I’m back to inviting readers to submit quotations whose origins they want me to try to trace, using my book, The Yale Book of Quotations, and my more recent research.
I heard recently that the quote, “A lie can travel halfway around the world while the truth is still putting on its shoes,” usually attributed to Mark Twain, is not actually by him. Which is delightfully ironic, if true.
I am shocked, shocked that a quote attributed to Mark Twain is not actually by him. The Yale Book of Quotations has the following entry:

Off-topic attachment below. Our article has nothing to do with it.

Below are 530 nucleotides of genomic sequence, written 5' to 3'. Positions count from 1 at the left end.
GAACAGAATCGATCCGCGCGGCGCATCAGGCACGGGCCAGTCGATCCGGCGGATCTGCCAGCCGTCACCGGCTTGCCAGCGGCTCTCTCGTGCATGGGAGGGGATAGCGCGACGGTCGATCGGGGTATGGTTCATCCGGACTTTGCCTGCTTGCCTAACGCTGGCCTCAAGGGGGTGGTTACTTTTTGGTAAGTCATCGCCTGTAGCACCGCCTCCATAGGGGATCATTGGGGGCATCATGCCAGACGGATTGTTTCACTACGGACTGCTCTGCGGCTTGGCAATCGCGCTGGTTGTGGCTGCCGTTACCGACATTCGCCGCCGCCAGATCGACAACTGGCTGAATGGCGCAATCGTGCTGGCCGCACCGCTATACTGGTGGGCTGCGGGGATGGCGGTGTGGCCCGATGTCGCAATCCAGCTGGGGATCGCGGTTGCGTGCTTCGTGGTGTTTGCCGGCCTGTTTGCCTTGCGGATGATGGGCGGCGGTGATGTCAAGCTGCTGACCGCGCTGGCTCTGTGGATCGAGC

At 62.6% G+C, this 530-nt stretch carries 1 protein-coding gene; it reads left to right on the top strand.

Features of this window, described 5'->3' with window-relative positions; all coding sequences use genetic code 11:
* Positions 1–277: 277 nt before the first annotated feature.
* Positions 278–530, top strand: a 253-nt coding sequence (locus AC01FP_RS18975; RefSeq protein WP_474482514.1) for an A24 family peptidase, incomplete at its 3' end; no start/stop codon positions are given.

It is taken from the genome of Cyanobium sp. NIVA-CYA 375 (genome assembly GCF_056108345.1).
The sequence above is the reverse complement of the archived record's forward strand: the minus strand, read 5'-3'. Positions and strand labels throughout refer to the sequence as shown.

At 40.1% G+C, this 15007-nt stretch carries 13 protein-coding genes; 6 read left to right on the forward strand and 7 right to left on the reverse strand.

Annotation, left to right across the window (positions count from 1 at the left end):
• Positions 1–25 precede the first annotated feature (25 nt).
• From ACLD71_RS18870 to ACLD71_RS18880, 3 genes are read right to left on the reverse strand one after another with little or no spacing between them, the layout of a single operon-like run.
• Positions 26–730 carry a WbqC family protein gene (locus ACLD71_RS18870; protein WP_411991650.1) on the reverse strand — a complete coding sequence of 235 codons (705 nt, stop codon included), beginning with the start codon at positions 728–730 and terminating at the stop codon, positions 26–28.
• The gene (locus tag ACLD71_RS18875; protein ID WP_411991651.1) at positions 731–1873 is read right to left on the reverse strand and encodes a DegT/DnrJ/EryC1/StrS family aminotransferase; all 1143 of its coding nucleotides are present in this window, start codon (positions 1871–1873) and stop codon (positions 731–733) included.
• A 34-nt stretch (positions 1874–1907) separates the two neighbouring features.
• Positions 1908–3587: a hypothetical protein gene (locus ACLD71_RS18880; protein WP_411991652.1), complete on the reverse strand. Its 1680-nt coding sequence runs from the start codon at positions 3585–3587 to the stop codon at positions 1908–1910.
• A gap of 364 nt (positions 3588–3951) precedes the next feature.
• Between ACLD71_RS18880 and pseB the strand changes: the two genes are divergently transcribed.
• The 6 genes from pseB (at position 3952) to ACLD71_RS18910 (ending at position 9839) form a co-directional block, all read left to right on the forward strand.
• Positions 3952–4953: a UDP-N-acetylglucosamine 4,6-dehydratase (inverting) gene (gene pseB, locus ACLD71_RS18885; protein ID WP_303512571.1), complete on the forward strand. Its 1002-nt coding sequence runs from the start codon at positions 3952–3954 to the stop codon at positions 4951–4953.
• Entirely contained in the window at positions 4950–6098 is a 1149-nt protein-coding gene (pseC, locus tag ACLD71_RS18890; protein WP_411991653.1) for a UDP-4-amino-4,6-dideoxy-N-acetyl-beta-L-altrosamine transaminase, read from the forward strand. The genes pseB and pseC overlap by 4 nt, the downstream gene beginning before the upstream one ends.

“A lie will go round the world while truth is pulling its boots on.”
C. H. Spurgeon, Gems from Spurgeon (1859). An earlier version appears in the Portland (Me.) Gazette, Sept. 5, 1820: “Falsehood will fly from Maine to Georgia, while truth is pulling her boots on.” Still earlier, Jonathan Swift wrote in The Examiner, Nov. 9, 1710: “Falsehood flies, and the truth comes limping after it.”
Do any readers have any other quotations whose origins they would like me to attempt to trace?